Ibrahim, Nur. "Snopes-Tionary: What Is 'Scarelore'?" Snopes, 5 Oct. 2022, https://www.snopes.com/articles/458144/snopestionary-scarelore/.

Polly. "NYS DOT Sends Out Warning After Flagger Given Fentanyl Laced Water." Big Frog 104, 1 June 2023, https://bigfrog104.com/fentanyl-laced-water-dot-warning/.

"Promotional Bottled Spring Water - 16.9 Oz." AnyPromo.com, https://www.anypromo.com//food-drink/bottled-water-beverages/bottled-spring-water-169-oz-p631737.

Rush, Claire. "Fentanyl Fuels String of Deadly Weekend Overdoses in Portland, Oregon." The Associated Press, 15 May 2023, https://apnews.com/article/drug-overdose-deaths-fentanyl-portland-oregon-94d880c06809bc5248d8c14f34a92a64.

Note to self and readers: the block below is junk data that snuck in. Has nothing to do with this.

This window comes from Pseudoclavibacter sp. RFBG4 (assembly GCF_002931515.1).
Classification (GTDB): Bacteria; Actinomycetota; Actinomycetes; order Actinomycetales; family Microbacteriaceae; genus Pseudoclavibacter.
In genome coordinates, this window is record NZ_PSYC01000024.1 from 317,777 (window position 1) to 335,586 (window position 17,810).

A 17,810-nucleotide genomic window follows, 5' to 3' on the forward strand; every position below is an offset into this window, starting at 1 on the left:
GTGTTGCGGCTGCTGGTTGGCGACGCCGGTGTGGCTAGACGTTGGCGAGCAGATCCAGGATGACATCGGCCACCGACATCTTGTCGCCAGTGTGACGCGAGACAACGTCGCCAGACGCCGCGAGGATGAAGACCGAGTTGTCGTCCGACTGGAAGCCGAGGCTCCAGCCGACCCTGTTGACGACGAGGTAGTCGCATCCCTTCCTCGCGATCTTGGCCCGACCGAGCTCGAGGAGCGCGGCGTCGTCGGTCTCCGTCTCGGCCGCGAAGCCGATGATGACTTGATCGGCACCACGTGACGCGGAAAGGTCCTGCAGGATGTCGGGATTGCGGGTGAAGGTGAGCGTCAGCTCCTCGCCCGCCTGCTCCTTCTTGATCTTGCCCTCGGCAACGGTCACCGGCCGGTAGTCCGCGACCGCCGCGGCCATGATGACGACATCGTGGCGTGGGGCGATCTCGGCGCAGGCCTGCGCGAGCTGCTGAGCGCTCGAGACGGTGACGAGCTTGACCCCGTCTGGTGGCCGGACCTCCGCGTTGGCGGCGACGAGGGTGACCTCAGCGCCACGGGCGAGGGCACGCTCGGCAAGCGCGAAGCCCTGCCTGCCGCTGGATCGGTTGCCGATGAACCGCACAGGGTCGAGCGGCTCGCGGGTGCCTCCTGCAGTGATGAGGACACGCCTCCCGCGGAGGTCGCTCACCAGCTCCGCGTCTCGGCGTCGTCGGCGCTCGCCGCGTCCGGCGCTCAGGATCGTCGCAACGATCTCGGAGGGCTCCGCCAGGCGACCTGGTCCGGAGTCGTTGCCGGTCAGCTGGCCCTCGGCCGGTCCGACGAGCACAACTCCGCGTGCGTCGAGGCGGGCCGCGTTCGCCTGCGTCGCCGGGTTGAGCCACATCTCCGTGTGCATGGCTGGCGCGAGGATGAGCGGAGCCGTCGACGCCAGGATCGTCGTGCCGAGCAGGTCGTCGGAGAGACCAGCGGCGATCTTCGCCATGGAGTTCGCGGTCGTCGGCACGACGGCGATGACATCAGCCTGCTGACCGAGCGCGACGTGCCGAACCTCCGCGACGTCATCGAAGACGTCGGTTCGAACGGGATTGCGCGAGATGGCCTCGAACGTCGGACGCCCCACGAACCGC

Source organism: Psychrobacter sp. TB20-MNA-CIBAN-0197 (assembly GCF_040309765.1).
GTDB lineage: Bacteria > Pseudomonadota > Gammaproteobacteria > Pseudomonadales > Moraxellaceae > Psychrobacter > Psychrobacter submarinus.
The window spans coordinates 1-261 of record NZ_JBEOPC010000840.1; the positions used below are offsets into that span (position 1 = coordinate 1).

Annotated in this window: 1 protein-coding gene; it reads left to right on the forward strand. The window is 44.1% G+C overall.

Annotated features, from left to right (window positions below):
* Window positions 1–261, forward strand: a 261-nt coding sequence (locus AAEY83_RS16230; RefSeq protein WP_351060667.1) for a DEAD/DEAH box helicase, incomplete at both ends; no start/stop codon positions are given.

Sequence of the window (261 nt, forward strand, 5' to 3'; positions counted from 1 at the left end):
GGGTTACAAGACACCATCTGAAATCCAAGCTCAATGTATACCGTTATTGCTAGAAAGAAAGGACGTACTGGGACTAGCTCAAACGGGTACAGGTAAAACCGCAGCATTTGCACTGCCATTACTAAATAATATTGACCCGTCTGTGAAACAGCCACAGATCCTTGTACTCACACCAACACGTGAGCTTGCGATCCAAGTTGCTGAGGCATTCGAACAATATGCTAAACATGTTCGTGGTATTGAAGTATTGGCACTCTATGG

"We Are Aware of a False Report Stating NPL Employees Were Harmed after Drinking Drug-Laced Water Offered to Them by a Member of the Public." Facebook, NPL Construction Co., 21 July 2023, www.facebook.com/NPLConstructionCo/posts/pfbid0jeubn675oA4vNyfVhnWq7pSX6srzF2DkC1y5ypiCa5mozCwD6arGBEjGy9v29rLKl.

Welling, Alex. Communications Manager, Wildfire Resiliency & Operations, SDG&E. Email, 21 July 2023.

"What Is Fentanyl?" Poison.org, https://www.poison.org/articles/what-is-fentanyl.

Updates

July 21, 2023: This report was updated with information about the rumor circulating with claims of Gatorade bottles being involved, too.

July 24, 2023: This report was updated with a statement from Kirstin Davis, communications manager for the city of Spokane.

Jordan Liles is a Senior Reporter who has been with Snopes since 2016.